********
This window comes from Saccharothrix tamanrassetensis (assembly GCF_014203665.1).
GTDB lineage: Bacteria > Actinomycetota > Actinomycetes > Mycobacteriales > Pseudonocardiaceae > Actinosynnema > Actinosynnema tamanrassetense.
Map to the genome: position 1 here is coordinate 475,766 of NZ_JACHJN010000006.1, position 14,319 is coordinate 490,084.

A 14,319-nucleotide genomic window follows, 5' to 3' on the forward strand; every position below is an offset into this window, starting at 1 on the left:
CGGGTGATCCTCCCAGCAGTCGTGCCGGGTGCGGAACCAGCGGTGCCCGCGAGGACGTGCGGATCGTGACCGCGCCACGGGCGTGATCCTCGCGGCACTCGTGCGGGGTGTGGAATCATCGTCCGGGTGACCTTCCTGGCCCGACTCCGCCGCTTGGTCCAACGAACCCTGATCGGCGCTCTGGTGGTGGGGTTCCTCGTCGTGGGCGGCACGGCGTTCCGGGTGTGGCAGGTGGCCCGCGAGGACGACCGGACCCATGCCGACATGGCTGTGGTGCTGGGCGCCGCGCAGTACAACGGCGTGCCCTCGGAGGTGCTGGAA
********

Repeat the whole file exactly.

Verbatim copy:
This window comes from Saccharothrix tamanrassetensis (assembly GCF_014203665.1).
GTDB lineage: Bacteria > Actinomycetota > Actinomycetes > Mycobacteriales > Pseudonocardiaceae > Actinosynnema > Actinosynnema tamanrassetense.
Map to the genome: position 1 here is coordinate 475,766 of NZ_JACHJN010000006.1, position 14,319 is coordinate 490,084.

A 14,319-nucleotide genomic window follows, 5' to 3' on the forward strand; every position below is an offset into this window, starting at 1 on the left:
CGGGTGATCCTCCCAGCAGTCGTGCCGGGTGCGGAACCAGCGGTGCCCGCGAGGACGTGCGGATCGTGACCGCGCCACGGGCGTGATCCTCGCGGCACTCGTGCGGGGTGTGGAATCATCGTCCGGGTGACCTTCCTGGCCCGACTCCGCCGCTTGGTCCAACGAACCCTGATCGGCGCTCTGGTGGTGGGGTTCCTCGTCGTGGGCGGCACGGCGTTCCGGGTGTGGCAGGTGGCCCGCGAGGACGACCGGACCCATGCCGACATGGCTGTGGTGCTGGGCGCCGCGCAGTACAACGGCGTGCCCTCGGAGGTGCTGGAA